The other day on LinkedIn, I saw a post by Brandon Carson, Director of Learning at The Home Depot. Here’s the quote:
Meetings are expensive. The next time you’re in one, scan the room and take a mental note of the cost for everyone to be sitting there.
Based on that comment, it’s become clear to me that too much of the time, we take a passive approach to meetings that waste everyone’s time and money. As such, I think it’s incumbent on us all to hold more effective meetings.
Here’s a list of 3 things you can do to hold more effective meetings.
Start on Time and End on Time
Be known as the person that doesn’t wait for anyone. You don’t wait for the CEO, you don’t wait for your grandmother. If the meeting is at 3 PM, you start at 3 PM. Don’t be an jerk about it. Just think of it as being a punctual person.
The rationale for this is two-fold:
- Your colleagues know to not be late in the future. This saves your time, and saves everyone’s time. Literally multiply 5 minutes by how many meetings you have a year and you’ve got a whopping number. Even if it’s just 1 meeting a day (which is quite realistic for a lot of companies) that’s 20 hours sitting in a conference room doing nothing!
- You show that you respect people’s time. By ending on time, you are putting the onus on yourself for not managing the meeting and getting through what you need to get through in the allotted time. If it is going to run over, say we will schedule another meeting, or take it offline with the relevant parties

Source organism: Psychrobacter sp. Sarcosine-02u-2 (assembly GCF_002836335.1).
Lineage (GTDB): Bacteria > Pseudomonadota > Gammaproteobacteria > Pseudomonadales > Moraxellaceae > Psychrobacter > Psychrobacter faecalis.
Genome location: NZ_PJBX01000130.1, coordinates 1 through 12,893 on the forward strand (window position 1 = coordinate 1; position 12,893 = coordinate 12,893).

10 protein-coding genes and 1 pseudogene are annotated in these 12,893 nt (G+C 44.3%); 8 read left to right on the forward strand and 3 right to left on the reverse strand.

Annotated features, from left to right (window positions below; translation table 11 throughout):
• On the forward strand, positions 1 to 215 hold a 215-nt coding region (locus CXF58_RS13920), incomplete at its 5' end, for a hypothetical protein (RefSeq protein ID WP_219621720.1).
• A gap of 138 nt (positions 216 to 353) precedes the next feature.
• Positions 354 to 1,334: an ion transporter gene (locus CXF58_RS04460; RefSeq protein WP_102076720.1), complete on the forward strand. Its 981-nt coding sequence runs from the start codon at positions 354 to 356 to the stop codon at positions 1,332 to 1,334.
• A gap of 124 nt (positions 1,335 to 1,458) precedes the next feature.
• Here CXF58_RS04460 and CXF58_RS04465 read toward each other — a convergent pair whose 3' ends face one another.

Have an Agenda (and Stick to it!)
I cannot emphasize how important this is. When you make an agenda, consider the following:
- Write the purpose and goal of the meeting at the top of the agenda. The purpose is what the point of the meeting is. The goal is what the group is going to get out of it.
- Estimate how long you think each agenda item will take. A rough ball-park is all that matters.
- Don’t put more than you think you can complete in the allotted time. No use in putting 1 hour worth of stuff in a 30 minute meeting.
- Do put in buffer time to account for digression and extended conversations on topics. They are bound to happen.
- Send out the agenda in advance of the meeting so people know what to expect.
- Stick to the agenda! If you see a topic going off the rails, rein everyone back in and point to the agenda as the “bad-cop.” Say something along the lines of “Great conversation we have here, but we have an agenda to stick to, so I am going to move us onto the next topic.”
Have Action Items Leaving the Meeting
A meeting without action items at the end is not a meeting at all. Why did you meet if there’s nothing for people to do after the meeting? A good meeting will have a goal (ideally the one that you wrote at the top of the agenda prior to the meeting), and coming out of a meeting, there should be things people can do to help achieve that goal. Send that out, and hold people accountable to it.
Meetings are a necessity at work. Let’s make them a generator of value, not a drainer of one!
Steven Choi works at Root, Inc. A Strategy Execution Firm. He helps companies execute on their strategy (and apparently hold better meetings).